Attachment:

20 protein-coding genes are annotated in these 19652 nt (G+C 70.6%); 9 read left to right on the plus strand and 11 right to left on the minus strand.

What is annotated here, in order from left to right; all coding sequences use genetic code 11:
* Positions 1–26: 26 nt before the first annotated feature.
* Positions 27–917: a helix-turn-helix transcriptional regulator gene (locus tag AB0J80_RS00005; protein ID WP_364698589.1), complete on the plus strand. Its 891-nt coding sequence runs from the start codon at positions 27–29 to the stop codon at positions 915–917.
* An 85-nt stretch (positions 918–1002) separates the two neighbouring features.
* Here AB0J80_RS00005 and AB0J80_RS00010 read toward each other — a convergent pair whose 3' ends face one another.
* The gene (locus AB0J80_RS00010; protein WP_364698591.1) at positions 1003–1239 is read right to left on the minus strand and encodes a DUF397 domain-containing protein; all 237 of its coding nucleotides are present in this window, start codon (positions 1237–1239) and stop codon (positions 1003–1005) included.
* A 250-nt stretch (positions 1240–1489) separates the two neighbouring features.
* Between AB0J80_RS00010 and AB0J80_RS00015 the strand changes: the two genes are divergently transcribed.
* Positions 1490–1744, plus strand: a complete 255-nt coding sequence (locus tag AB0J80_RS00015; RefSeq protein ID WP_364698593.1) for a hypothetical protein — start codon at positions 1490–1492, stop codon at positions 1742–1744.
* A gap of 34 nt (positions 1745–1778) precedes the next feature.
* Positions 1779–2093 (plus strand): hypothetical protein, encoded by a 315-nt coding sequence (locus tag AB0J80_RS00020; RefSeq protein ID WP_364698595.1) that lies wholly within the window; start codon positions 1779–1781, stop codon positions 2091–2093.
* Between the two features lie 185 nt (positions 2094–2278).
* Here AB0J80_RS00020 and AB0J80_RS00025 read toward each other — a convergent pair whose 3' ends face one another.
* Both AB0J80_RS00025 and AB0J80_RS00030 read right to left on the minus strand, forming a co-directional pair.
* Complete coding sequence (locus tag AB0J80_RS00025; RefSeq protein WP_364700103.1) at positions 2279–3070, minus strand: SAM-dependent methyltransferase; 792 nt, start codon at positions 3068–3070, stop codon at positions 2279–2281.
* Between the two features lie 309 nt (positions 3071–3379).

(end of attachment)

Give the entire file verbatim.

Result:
20 protein-coding genes are annotated in these 19652 nt (G+C 70.6%); 9 read left to right on the plus strand and 11 right to left on the minus strand.

What is annotated here, in order from left to right; all coding sequences use genetic code 11:
* Positions 1–26: 26 nt before the first annotated feature.
* Positions 27–917: a helix-turn-helix transcriptional regulator gene (locus tag AB0J80_RS00005; protein ID WP_364698589.1), complete on the plus strand. Its 891-nt coding sequence runs from the start codon at positions 27–29 to the stop codon at positions 915–917.
* An 85-nt stretch (positions 918–1002) separates the two neighbouring features.
* Here AB0J80_RS00005 and AB0J80_RS00010 read toward each other — a convergent pair whose 3' ends face one another.
* The gene (locus AB0J80_RS00010; protein WP_364698591.1) at positions 1003–1239 is read right to left on the minus strand and encodes a DUF397 domain-containing protein; all 237 of its coding nucleotides are present in this window, start codon (positions 1237–1239) and stop codon (positions 1003–1005) included.
* A 250-nt stretch (positions 1240–1489) separates the two neighbouring features.
* Between AB0J80_RS00010 and AB0J80_RS00015 the strand changes: the two genes are divergently transcribed.
* Positions 1490–1744, plus strand: a complete 255-nt coding sequence (locus tag AB0J80_RS00015; RefSeq protein ID WP_364698593.1) for a hypothetical protein — start codon at positions 1490–1492, stop codon at positions 1742–1744.
* A gap of 34 nt (positions 1745–1778) precedes the next feature.
* Positions 1779–2093 (plus strand): hypothetical protein, encoded by a 315-nt coding sequence (locus tag AB0J80_RS00020; RefSeq protein ID WP_364698595.1) that lies wholly within the window; start codon positions 1779–1781, stop codon positions 2091–2093.
* Between the two features lie 185 nt (positions 2094–2278).
* Here AB0J80_RS00020 and AB0J80_RS00025 read toward each other — a convergent pair whose 3' ends face one another.
* Both AB0J80_RS00025 and AB0J80_RS00030 read right to left on the minus strand, forming a co-directional pair.
* Complete coding sequence (locus tag AB0J80_RS00025; RefSeq protein WP_364700103.1) at positions 2279–3070, minus strand: SAM-dependent methyltransferase; 792 nt, start codon at positions 3068–3070, stop codon at positions 2279–2281.
* Between the two features lie 309 nt (positions 3071–3379).